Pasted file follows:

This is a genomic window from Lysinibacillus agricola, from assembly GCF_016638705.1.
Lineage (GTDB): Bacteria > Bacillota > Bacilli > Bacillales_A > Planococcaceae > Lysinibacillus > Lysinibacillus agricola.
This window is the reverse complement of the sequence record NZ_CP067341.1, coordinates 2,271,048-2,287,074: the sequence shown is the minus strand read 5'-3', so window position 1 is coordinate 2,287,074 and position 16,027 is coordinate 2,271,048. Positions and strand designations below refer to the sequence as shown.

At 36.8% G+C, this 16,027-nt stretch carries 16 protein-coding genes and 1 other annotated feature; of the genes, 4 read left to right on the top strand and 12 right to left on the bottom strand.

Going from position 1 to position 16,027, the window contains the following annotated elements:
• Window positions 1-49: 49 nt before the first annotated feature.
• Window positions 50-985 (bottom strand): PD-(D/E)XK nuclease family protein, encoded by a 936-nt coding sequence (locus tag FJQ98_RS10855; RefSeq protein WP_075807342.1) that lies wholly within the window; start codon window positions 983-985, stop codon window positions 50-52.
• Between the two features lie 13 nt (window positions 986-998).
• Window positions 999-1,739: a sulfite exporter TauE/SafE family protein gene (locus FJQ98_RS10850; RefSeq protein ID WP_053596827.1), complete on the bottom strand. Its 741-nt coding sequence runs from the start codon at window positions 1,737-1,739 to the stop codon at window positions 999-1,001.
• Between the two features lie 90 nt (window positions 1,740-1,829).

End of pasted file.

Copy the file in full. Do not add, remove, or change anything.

This is a genomic window from Lysinibacillus agricola, from assembly GCF_016638705.1.
Lineage (GTDB): Bacteria > Bacillota > Bacilli > Bacillales_A > Planococcaceae > Lysinibacillus > Lysinibacillus agricola.
This window is the reverse complement of the sequence record NZ_CP067341.1, coordinates 2,271,048-2,287,074: the sequence shown is the minus strand read 5'-3', so window position 1 is coordinate 2,287,074 and position 16,027 is coordinate 2,271,048. Positions and strand designations below refer to the sequence as shown.

At 36.8% G+C, this 16,027-nt stretch carries 16 protein-coding genes and 1 other annotated feature; of the genes, 4 read left to right on the top strand and 12 right to left on the bottom strand.

Going from position 1 to position 16,027, the window contains the following annotated elements:
• Window positions 1-49: 49 nt before the first annotated feature.
• Window positions 50-985 (bottom strand): PD-(D/E)XK nuclease family protein, encoded by a 936-nt coding sequence (locus tag FJQ98_RS10855; RefSeq protein WP_075807342.1) that lies wholly within the window; start codon window positions 983-985, stop codon window positions 50-52.
• Between the two features lie 13 nt (window positions 986-998).
• Window positions 999-1,739: a sulfite exporter TauE/SafE family protein gene (locus FJQ98_RS10850; RefSeq protein ID WP_053596827.1), complete on the bottom strand. Its 741-nt coding sequence runs from the start codon at window positions 1,737-1,739 to the stop codon at window positions 999-1,001.
• Between the two features lie 90 nt (window positions 1,740-1,829).